By Hannah Stevens @Hannahshewans
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Workers at the Kawah Ijen volcano travel into its depths several times a day to haul up to 90 kilos of sulphur up to the surface.
Photographer Fabian Muir decided to visit the mines after seeing Michael Glawogger’s documentary entitled “Workingman’s Death,” which explored the extreme working conditions of low income workers around the globe.
Muir said: “His portrayal of the sulphur miners particularly fascinated me. On many levels it had a sense of conditions that might have looked much the same 200 years ago and I found it shocking that people should be working like this in the ‘modern’ era.
“Workingman’s Death was filmed in 2005 and I wanted to see if anything had changed a decade later — it hasn’t.”
The three kilometre hike into the volcano takes several hours in each direction, but for every full load - weighing between 70 and 90 kilos - workers will earn just €4.20-€5.40.
At the top of the remote volcano, a sign rests at the crater prohibiting people from descending into the crater but the photographer said there was not a soul in sight controlling access.
Conditions in the volcanic crater are harsh and workers struggle daily with the perilous climb in and out of the crater, as well as the constant stream of noxious volcanic gases engulfing them.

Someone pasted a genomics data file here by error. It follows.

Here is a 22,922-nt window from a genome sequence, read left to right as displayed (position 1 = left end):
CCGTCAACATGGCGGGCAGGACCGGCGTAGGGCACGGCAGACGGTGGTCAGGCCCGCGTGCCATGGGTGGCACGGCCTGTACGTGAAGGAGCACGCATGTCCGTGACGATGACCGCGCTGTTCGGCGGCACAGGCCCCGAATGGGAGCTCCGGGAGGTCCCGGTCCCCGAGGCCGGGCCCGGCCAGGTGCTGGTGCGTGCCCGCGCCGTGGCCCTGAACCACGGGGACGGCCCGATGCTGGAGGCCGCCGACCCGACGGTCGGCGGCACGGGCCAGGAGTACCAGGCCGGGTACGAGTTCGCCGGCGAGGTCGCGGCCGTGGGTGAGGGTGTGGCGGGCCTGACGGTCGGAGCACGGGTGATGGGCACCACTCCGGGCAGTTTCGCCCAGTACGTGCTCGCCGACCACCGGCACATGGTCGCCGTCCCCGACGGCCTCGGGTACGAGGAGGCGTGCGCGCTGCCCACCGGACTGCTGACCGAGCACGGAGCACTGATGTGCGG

Fabian said: “The smell of the sulphur is tolerable until one gets caught in the smoke. With the wind shifting around unpredictably it’s a question of when this will happen rather than if, and the fumes are very toxic.
“If they envelop you it’s literally impossible to breath and completely blinding. A few of the miners have primitive gas masks, but a great many work without any protection.
“The overall topography combined with the tonalities of the site give it a distinctly otherworldly feel.”
Despite the brutality of their daily work, Fabian said the miners held themselves with impressive dignity and positivity.
The Sydney-based photographer added: “A great deal can also be learnt from the quiet dignity of the miners.
“None of them complained, none of them asked me for any kind of payment and many of them had ready smiles in conditions of extreme hardship.
“Unfortunately these images are unlikely to improve conditions on the ground, but at the very least, they might put many westerners’ supposed problems into a proper perspective.”